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Question on blow drying straights

quijas23

Contributor
so I just purchased a new revisor straight razor, and going through the paperwork they send you with the razor, they say to never blow dry the razor...
Well, I've been blowdrying my razors for many years now and wondering if I am somehow damaging my razors (instructions say to only dry by hand and also to never put in hot water). Has anyone ever heard of this? I am wondering if this could be messing with the temper (I asked a knife expert friend of mine and he said he seriously doubts that the temper on a razor could be damaged with a blow dryer but he wasn't sure).
What would be the reasoning behind them saying this?
Anybody out there ever think that you may have damaged your straight doing any of the above? I often use hot water to clean off the razor (its on the left side of the sink and I am right handed) so maybe I am doubly damaging my razors.
Looking forward to hearing others think.
Regards
Joe
 
so I just purchased a new revisor straight razor, and going through the paperwork they send you with the razor, they say to never blow dry the razor...
Well, I've been blowdrying my razors for many years now and wondering if I am somehow damaging my razors (instructions say to only dry by hand and also to never put in hot water). Has anyone ever heard of this? I am wondering if this could be messing with the temper (I asked a knife expert friend of mine and he said he seriously doubts that the temper on a razor could be damaged with a blow dryer but he wasn't sure).
What would be the reasoning behind them saying this?
Anybody out there ever think that you may have damaged your straight doing any of the above? I often use hot water to clean off the razor (its on the left side of the sink and I am right handed) so maybe I am doubly damaging my razors.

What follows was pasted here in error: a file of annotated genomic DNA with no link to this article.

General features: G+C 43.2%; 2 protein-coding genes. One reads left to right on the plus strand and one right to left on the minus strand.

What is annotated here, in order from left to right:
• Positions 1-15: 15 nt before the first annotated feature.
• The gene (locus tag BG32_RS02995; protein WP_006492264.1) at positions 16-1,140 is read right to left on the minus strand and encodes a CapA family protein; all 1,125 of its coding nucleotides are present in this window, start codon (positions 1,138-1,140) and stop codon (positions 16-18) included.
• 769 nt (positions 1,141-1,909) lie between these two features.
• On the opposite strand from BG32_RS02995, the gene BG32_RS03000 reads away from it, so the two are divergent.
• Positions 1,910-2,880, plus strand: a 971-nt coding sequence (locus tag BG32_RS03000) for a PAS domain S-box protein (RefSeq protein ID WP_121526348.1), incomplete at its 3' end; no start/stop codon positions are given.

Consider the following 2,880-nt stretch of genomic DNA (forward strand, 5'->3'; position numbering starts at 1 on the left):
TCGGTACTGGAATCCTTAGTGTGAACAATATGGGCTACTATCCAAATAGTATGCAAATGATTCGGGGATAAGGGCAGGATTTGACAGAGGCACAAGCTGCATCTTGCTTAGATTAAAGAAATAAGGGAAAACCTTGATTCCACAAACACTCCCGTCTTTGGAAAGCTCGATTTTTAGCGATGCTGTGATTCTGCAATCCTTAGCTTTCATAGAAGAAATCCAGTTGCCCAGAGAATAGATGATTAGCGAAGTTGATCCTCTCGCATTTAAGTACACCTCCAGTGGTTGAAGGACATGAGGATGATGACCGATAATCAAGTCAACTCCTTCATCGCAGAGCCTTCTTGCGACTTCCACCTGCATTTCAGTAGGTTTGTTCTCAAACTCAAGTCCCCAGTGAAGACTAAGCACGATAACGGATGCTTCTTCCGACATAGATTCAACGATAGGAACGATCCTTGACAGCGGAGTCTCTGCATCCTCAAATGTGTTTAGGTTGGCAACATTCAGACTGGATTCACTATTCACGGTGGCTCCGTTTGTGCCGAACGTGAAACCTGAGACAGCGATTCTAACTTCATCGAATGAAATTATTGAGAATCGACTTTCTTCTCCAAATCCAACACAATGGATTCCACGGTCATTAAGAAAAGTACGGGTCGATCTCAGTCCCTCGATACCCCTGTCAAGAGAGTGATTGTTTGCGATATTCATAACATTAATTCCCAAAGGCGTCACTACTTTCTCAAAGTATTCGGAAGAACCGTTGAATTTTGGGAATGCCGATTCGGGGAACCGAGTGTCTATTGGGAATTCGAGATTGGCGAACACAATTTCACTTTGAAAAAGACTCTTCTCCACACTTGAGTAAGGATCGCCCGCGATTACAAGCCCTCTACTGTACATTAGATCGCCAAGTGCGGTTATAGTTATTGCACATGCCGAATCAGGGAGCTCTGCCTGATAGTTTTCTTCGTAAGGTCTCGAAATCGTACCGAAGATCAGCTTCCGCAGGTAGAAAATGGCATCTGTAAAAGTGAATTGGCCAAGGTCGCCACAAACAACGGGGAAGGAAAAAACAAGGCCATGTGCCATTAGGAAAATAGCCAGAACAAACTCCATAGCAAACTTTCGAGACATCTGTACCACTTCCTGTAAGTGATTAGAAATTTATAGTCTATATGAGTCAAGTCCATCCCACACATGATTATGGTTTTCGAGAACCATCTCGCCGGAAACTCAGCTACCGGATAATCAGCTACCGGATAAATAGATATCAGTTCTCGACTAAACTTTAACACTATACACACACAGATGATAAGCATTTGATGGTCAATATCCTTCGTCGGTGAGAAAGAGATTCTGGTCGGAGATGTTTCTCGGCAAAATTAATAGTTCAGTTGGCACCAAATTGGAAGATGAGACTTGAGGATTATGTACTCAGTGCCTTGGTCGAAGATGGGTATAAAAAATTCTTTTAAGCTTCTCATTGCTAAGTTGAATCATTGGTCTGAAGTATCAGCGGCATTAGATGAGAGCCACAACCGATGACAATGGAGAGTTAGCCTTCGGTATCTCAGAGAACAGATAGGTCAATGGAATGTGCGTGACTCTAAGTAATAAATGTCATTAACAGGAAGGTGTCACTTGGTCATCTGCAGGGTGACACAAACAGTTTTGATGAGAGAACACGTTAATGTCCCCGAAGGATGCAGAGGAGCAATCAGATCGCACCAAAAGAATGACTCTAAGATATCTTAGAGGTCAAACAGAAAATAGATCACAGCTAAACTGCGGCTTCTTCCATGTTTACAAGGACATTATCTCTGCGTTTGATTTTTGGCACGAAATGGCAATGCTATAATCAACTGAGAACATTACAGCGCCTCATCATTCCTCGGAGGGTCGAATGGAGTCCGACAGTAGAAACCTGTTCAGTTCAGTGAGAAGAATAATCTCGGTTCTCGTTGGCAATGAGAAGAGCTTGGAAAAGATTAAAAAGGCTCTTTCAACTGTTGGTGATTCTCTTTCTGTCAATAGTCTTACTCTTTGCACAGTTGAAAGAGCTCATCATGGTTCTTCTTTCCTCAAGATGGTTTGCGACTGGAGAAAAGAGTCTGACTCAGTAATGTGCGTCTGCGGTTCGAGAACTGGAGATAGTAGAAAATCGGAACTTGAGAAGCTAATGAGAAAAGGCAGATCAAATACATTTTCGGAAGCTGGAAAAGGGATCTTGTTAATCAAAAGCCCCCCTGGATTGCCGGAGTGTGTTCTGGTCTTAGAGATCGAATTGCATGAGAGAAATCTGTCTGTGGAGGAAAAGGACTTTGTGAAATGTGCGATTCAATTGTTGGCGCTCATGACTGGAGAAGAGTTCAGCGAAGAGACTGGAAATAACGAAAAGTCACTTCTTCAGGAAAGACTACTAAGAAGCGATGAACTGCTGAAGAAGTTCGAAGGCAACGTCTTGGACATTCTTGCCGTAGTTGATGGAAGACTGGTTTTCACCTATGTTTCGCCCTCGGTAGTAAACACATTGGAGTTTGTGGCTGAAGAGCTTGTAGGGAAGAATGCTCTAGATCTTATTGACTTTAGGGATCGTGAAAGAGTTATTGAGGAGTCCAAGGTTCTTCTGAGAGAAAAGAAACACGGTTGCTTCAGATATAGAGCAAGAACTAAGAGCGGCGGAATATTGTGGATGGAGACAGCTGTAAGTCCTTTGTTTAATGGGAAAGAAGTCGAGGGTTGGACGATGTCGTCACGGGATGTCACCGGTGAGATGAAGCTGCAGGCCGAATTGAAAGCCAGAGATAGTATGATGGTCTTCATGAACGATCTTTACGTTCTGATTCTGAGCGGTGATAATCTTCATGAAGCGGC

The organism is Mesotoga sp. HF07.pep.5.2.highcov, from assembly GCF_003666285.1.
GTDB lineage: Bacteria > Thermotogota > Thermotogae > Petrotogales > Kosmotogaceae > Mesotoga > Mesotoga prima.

Looking forward to hearing others think.
Regards
Joe
I’ve never used a blow dryer on a razor but they certainly don’t generate enough heat to ruin the temper of steel. I just give my razors a half dozen strops after a shave to
Make sure the edge is dry and leave it open for a couple of hours. I’ll put a drop of oil in the pivot from time to time. Never had a problem.
 
I use a hair dryer on all my razors, never had a problem and I run the blower very hot. Then use a microfibre cloth to clean, polish and then strop.

Ensure the blade is clean of soap residue before using the blower as some soaps and heat can stain the steel (patina). With horn scales I dial the heat down to a low temp.

Oil the pivot twice a year. Caveat, I am landlocked in a warm climate with lowish humidity.
 
Some of the razors Revisor sells use thermoplastic scale material among others. I think they are warning you that your scales may warp. I’ve never used a blow dryer. I just have never fussed that much.




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Actually a blow dryer can generate a lot of heat under the right circumstances. And while the body of the blade is not particularly sensitive to heat, since there is enough steel to soak it up, the edge can overheat pretty quick. Still, to push the temper even on a very thin razor it would have to be an awfully powerful dryer held very very close. I can't see it, under normal usage. If you really try to ruin the razor with a powerful blow dryer, you could well succeed.

The scales are another matter. Horn, and most types of plastic, can be softened by the heat of the dryer, and some will shrink or warp. Hot water that you can stand to keep your hand in for more than a couple of seconds should be okay if it is not a long soak. Boiling water, all bets are off. Same with a blow dryer. Don't go there. It's not the blade that is really vulnerable, it is the scales.
 

quijas23

Contributor
Along those lines I wonder if you could lose the temper at the very tip of the edge because it’s so thin?
 
Along those lines I wonder if you could lose the temper at the very tip of the edge because it’s so thin?